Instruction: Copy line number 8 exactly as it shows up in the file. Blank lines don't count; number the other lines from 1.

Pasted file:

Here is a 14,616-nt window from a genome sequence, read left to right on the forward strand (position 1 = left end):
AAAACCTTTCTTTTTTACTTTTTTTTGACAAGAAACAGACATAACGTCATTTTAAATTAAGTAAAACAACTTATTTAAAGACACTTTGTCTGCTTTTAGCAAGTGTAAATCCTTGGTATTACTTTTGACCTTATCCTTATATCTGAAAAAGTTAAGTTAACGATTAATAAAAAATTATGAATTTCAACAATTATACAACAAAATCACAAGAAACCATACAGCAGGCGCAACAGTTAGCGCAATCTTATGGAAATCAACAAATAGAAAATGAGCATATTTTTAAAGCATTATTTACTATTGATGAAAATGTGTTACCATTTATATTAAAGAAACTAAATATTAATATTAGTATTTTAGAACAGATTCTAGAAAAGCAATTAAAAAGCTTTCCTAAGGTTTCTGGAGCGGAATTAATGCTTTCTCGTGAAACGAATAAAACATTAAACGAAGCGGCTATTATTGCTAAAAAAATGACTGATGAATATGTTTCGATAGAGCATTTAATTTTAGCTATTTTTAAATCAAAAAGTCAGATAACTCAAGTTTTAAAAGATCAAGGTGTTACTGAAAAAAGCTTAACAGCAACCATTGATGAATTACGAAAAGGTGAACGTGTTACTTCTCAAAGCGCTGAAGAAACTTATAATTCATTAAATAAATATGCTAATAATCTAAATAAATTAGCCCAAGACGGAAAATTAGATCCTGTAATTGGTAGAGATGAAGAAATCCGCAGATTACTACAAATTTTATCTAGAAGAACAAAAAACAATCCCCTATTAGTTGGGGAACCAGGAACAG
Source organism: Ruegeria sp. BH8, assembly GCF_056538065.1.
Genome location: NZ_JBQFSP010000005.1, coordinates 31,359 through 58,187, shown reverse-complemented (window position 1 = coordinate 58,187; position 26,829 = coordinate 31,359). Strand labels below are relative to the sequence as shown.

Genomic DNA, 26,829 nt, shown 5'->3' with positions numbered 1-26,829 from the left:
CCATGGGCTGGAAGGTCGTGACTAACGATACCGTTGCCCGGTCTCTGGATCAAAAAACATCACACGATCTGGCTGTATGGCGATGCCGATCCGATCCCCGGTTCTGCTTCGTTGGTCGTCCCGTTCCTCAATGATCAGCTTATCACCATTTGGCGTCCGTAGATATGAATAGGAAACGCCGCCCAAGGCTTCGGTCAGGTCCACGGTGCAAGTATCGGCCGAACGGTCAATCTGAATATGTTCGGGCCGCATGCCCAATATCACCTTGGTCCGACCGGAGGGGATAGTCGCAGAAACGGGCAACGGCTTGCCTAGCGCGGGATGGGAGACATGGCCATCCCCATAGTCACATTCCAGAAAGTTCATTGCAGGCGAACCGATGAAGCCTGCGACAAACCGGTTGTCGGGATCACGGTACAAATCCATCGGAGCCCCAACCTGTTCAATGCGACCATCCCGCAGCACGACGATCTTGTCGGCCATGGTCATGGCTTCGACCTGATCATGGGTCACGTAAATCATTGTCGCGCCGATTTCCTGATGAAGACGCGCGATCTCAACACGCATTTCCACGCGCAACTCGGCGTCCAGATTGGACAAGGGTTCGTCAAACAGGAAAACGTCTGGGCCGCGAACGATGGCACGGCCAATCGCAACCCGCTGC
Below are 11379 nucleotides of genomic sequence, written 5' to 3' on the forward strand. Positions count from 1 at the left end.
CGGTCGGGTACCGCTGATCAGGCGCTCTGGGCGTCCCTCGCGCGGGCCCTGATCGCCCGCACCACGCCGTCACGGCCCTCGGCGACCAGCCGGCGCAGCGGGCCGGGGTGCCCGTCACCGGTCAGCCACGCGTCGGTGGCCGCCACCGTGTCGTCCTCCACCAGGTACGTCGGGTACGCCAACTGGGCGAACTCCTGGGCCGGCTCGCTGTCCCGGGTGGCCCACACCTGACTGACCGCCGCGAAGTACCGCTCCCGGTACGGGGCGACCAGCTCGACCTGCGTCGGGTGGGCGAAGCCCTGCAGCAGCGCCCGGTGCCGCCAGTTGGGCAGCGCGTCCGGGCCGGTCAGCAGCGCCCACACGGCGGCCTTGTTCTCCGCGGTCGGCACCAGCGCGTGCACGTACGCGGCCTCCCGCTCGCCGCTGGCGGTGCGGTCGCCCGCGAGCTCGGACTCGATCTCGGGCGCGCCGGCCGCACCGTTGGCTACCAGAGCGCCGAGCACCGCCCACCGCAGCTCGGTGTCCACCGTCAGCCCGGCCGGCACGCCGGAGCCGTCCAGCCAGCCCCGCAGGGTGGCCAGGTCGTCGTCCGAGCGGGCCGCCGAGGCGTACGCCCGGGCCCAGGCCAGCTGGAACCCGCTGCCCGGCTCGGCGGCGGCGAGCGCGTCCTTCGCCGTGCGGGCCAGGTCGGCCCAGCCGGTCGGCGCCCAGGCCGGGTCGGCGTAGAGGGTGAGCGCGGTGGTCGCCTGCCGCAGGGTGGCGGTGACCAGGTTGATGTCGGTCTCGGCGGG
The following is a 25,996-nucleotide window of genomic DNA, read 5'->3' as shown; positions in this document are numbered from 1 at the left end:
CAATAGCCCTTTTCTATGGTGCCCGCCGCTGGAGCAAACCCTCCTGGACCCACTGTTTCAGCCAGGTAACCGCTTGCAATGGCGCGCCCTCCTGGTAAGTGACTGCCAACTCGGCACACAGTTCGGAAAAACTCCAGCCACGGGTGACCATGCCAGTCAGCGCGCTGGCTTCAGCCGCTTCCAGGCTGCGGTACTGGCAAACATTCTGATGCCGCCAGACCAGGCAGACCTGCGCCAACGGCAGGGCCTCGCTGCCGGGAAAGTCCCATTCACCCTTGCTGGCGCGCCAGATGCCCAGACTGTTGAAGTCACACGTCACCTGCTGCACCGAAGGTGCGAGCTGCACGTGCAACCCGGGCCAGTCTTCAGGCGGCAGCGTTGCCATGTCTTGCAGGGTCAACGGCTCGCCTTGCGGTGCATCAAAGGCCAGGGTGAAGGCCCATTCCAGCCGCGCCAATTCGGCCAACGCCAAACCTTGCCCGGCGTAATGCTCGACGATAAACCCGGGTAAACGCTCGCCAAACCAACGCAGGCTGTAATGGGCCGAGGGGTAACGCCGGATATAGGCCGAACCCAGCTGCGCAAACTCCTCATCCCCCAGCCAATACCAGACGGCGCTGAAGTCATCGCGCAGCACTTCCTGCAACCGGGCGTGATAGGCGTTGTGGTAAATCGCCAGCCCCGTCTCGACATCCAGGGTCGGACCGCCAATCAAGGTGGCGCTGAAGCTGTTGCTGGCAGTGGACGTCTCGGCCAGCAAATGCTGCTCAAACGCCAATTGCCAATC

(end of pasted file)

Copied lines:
CGGTCGGGTACCGCTGATCAGGCGCTCTGGGCGTCCCTCGCGCGGGCCCTGATCGCCCGCACCACGCCGTCACGGCCCTCGGCGACCAGCCGGCGCAGCGGGCCGGGGTGCCCGTCACCGGTCAGCCACGCGTCGGTGGCCGCCACCGTGTCGTCCTCCACCAGGTACGTCGGGTACGCCAACTGGGCGAACTCCTGGGCCGGCTCGCTGTCCCGGGTGGCCCACACCTGACTGACCGCCGCGAAGTACCGCTCCCGGTACGGGGCGACCAGCTCGACCTGCGTCGGGTGGGCGAAGCCCTGCAGCAGCGCCCGGTGCCGCCAGTTGGGCAGCGCGTCCGGGCCGGTCAGCAGCGCCCACACGGCGGCCTTGTTCTCCGCGGTCGGCACCAGCGCGTGCACGTACGCGGCCTCCCGCTCGCCGCTGGCGGTGCGGTCGCCCGCGAGCTCGGACTCGATCTCGGGCGCGCCGGCCGCACCGTTGGCTACCAGAGCGCCGAGCACCGCCCACCGCAGCTCGGTGTCCACCGTCAGCCCGGCCGGCACGCCGGAGCCGTCCAGCCAGCCCCGCAGGGTGGCCAGGTCGTCGTCCGAGCGGGCCGCCGAGGCGTACGCCCGGGCCCAGGCCAGCTGGAACCCGCTGCCCGGCTCGGCGGCGGCGAGCGCGTCCTTCGCCGTGCGGGCCAGGTCGGCCCAGCCGGTCGGCGCCCAGGCCGGGTCGGCGTAGAGGGTGAGCGCGGTGGTCGCCTGCCGCAGGGTGGCGGTGACCAGGTTGATGTCGGTCTCGGCGGG